Jari Vähänen: Are we ready for omnichannel business?

In his latest column for Lottery Daily, Jari Vähänen of Finnish Gambling Consultants explains how lotteries must adapt to changing times
Image: Jari Vähänen

Omnichannel has been talked about in the gambling world for years, but that activity has not yet spread very widely – at least not in the sense what I feel is an omnichannel model. Maybe it’s good to explain what I mean by omnichannel at the beginning. Omnichannel is a business model which combines various sales channels to offer an integrated customer experience across platforms. Omnichannel makes separate sales channels work together for a seamless transition. It means it should provide customers with a seamless journey across all channels — one account in both retail and online, a shared wallet, and a loyalty program.

In the gambling business, you don’t have to worry about logistics, maybe with the exception of scratch cards, so our products are well suited to the digital sales channel. Thanks to this, the share of digital sales in gambling companies’ total sales increased significantly during the 2000s. In practice, almost the entire industry’s growth currently comes from digital channels, where the role of mobile is significant. However, the importance of digital business varies a lot from country to country. That is mainly explained by two factors – the extent of people’s general transactions in digital channels and the gambling companies’ activity in digital sales.

There are also big differences in the three main areas of gambling activity. The growth of the digital business has been best utilised by betting companies, most of which only offer their games on digital channels. The casino business is divided into two entirely separate camps. The companies that have run traditional physical casino operations have only recently begun to expand what they offer to digital channels as well. Because of this, the companies running the online casino business only have gained a significant market position. As a whole, selling casino games on digital channels is a gigantic business globally. Several lottery companies have behaved like physical casinos, i.e., they have been cautious in activating digital sales. On the other hand, some lotteries have already focused on developing digital sales for years with excellent results.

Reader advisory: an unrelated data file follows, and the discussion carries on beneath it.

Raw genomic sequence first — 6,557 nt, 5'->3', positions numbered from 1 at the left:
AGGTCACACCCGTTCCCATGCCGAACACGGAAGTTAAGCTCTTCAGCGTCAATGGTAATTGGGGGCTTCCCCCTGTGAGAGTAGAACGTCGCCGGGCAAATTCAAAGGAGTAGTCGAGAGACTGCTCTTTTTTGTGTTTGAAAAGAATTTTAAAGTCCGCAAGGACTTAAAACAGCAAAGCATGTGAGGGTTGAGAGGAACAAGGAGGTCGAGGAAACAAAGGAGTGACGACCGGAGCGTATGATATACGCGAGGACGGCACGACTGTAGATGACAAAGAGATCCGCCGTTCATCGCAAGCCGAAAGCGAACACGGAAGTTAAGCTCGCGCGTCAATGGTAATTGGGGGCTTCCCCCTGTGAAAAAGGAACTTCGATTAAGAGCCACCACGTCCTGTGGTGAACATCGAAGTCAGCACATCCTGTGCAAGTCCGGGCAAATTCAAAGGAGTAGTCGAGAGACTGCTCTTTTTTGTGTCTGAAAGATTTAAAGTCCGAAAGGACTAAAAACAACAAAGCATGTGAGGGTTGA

Lotteries’ operations have based on the sale of games in a broad retail network. The games have been available close to the customers; thanks to that, the customer base has become extensive. The positive side of the matter has been the growth of business and the resulting high-profit level. At the same time, however, the role of the retail network has become so critical that lotteries have been afraid of solutions that could weaken agents’ position. Because of this, for years, some lotteries did not take advantage of the opportunities brought by digital sales and gave other gambling operators an edge in the competition for customers’ money.

Fortunately, however, lotteries have not yet lost all their chances to succeed in the competition for gambling customers’ money. I don’t believe lotteries have an excellent chance of succeeding in the competition in digital sales channels. Instead, omnichannel solutions can be the key to success. Apart from a few countries with a strong culture of betting shops, lotteries have the strongest and most expansive retail sales network everywhere. This network can continue to be used as a competitive advantage over other gambling companies, even though all the growth in gambling comes from digital channels. Lotteries must understand the requirements of a changing world and develop solutions where the role of the current retail channel changes from the actual sale of games to the promotion and marketing of game sales.

Today, almost every person already has their own “sales terminal” in their pocket. Customers can easily play all games on mobile phones, especially smartphones. That is an excellent starting point for doing business, as gambling companies can offer customers the opportunity to play whenever and wherever the customer wants. In all business development, it is always necessary to primarily think about the functionality of the services from the customer’s point of view. Omnichannel is a perfect example of a world of thought where everything aims to make the customer’s life easier and thereby increase customer satisfaction.